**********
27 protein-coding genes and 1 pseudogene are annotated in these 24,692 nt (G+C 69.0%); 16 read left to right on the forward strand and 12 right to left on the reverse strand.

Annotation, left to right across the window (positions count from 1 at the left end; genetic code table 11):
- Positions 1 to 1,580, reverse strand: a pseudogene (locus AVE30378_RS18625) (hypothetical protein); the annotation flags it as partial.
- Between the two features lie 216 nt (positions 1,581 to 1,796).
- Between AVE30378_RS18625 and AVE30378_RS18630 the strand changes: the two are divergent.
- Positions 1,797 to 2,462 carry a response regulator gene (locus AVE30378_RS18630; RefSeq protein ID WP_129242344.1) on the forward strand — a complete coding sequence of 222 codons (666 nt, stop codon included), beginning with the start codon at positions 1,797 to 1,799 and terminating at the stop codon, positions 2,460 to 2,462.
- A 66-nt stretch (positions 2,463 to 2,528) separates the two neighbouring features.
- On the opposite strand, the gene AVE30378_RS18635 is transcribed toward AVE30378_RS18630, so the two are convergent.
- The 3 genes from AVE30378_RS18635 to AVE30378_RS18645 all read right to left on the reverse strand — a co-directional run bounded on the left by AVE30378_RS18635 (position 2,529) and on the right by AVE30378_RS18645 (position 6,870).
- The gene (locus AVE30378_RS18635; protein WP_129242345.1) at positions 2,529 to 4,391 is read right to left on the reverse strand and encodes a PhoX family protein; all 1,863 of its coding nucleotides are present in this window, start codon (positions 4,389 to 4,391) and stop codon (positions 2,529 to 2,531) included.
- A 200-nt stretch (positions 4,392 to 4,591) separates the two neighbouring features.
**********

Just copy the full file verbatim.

27 protein-coding genes and 1 pseudogene are annotated in these 24,692 nt (G+C 69.0%); 16 read left to right on the forward strand and 12 right to left on the reverse strand.

Annotation, left to right across the window (positions count from 1 at the left end; genetic code table 11):
- Positions 1 to 1,580, reverse strand: a pseudogene (locus AVE30378_RS18625) (hypothetical protein); the annotation flags it as partial.
- Between the two features lie 216 nt (positions 1,581 to 1,796).
- Between AVE30378_RS18625 and AVE30378_RS18630 the strand changes: the two are divergent.
- Positions 1,797 to 2,462 carry a response regulator gene (locus AVE30378_RS18630; RefSeq protein ID WP_129242344.1) on the forward strand — a complete coding sequence of 222 codons (666 nt, stop codon included), beginning with the start codon at positions 1,797 to 1,799 and terminating at the stop codon, positions 2,460 to 2,462.
- A 66-nt stretch (positions 2,463 to 2,528) separates the two neighbouring features.
- On the opposite strand, the gene AVE30378_RS18635 is transcribed toward AVE30378_RS18630, so the two are convergent.
- The 3 genes from AVE30378_RS18635 to AVE30378_RS18645 all read right to left on the reverse strand — a co-directional run bounded on the left by AVE30378_RS18635 (position 2,529) and on the right by AVE30378_RS18645 (position 6,870).
- The gene (locus AVE30378_RS18635; protein WP_129242345.1) at positions 2,529 to 4,391 is read right to left on the reverse strand and encodes a PhoX family protein; all 1,863 of its coding nucleotides are present in this window, start codon (positions 4,389 to 4,391) and stop codon (positions 2,529 to 2,531) included.
- A 200-nt stretch (positions 4,392 to 4,591) separates the two neighbouring features.